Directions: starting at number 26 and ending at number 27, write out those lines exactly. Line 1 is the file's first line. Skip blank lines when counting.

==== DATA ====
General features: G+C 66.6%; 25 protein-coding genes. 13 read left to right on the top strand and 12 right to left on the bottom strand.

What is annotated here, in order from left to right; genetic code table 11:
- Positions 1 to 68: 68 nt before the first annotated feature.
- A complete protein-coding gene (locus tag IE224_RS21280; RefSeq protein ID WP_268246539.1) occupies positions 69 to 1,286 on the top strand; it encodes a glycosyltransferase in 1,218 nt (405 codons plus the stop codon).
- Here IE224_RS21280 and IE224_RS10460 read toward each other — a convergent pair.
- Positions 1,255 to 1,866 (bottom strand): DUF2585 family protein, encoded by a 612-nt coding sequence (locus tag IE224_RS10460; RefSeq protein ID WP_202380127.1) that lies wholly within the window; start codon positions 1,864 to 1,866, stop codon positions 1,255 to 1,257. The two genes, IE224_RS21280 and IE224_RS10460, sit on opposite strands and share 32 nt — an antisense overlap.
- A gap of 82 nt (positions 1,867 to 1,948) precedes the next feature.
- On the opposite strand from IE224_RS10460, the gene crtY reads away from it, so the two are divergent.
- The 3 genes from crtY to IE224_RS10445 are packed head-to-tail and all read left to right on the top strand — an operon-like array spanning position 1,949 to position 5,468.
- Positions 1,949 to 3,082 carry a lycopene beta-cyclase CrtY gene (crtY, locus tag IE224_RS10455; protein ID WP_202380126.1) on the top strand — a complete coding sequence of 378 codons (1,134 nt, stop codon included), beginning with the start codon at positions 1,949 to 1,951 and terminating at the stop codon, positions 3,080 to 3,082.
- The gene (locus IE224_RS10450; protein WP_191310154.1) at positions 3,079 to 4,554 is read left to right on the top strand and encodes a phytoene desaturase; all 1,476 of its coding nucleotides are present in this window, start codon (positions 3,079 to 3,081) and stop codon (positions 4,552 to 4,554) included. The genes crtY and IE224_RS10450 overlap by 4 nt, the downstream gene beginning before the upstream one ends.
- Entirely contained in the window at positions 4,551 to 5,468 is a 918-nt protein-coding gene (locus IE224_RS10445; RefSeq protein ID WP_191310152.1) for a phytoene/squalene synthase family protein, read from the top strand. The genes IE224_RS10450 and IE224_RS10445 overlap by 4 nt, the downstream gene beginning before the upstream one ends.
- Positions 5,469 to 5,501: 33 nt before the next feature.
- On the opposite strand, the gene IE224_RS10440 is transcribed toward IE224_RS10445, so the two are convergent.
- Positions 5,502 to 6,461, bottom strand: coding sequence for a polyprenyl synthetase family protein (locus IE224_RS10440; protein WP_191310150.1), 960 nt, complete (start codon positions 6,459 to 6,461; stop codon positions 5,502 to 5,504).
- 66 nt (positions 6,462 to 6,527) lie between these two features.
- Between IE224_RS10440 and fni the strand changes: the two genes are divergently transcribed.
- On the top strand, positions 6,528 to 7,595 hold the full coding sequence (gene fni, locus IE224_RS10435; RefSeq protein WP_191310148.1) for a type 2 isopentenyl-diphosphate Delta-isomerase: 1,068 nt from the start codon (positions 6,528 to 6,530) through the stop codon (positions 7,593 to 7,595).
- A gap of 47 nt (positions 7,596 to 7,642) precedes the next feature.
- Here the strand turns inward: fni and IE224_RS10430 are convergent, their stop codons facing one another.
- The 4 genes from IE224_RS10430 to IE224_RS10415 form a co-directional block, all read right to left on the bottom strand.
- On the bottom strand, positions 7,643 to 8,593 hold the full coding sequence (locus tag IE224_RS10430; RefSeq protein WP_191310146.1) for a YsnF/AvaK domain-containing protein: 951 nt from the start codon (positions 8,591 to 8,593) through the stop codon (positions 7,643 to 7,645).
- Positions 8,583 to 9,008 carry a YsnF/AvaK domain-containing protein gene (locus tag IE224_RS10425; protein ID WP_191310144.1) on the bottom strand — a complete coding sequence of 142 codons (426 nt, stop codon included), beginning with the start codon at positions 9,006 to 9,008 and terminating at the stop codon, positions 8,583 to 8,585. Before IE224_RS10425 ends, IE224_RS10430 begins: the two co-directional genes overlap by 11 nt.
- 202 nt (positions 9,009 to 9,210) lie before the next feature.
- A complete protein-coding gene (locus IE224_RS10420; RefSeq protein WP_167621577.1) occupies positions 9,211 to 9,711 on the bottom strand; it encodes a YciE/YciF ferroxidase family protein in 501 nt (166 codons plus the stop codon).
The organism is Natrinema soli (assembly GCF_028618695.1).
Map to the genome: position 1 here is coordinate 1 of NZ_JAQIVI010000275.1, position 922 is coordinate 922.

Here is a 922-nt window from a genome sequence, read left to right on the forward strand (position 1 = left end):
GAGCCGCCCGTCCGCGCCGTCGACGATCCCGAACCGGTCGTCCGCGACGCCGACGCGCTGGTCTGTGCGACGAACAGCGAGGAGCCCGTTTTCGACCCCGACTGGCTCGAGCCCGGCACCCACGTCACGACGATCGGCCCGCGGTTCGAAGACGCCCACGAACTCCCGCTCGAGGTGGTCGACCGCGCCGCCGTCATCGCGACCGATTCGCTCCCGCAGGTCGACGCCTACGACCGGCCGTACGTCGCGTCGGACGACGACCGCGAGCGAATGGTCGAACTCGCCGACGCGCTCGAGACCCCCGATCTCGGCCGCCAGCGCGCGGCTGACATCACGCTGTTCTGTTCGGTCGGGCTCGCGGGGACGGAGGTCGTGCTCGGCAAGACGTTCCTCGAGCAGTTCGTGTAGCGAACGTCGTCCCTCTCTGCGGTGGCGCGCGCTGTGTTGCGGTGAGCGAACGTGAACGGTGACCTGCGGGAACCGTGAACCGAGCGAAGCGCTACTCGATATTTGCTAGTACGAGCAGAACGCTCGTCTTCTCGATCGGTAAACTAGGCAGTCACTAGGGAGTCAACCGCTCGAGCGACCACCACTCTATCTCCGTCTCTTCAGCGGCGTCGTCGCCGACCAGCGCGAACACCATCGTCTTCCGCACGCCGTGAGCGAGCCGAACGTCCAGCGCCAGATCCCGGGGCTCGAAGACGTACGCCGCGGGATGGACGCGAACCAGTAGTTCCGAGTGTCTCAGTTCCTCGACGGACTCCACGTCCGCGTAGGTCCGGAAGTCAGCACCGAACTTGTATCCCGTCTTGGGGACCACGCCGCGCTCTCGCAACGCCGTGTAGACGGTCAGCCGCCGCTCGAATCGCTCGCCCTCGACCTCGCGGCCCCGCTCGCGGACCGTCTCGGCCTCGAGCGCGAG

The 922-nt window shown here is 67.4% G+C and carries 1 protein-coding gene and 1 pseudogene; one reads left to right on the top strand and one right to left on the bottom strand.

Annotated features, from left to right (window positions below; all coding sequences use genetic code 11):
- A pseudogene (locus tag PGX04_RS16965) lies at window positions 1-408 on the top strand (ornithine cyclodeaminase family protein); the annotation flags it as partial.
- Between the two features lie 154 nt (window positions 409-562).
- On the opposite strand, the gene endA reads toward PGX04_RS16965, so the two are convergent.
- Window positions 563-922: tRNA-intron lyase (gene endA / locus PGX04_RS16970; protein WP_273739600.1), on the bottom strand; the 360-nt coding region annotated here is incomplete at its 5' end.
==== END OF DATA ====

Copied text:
The organism is Natrinema soli (assembly GCF_028618695.1).
Map to the genome: position 1 here is coordinate 1 of NZ_JAQIVI010000275.1, position 922 is coordinate 922.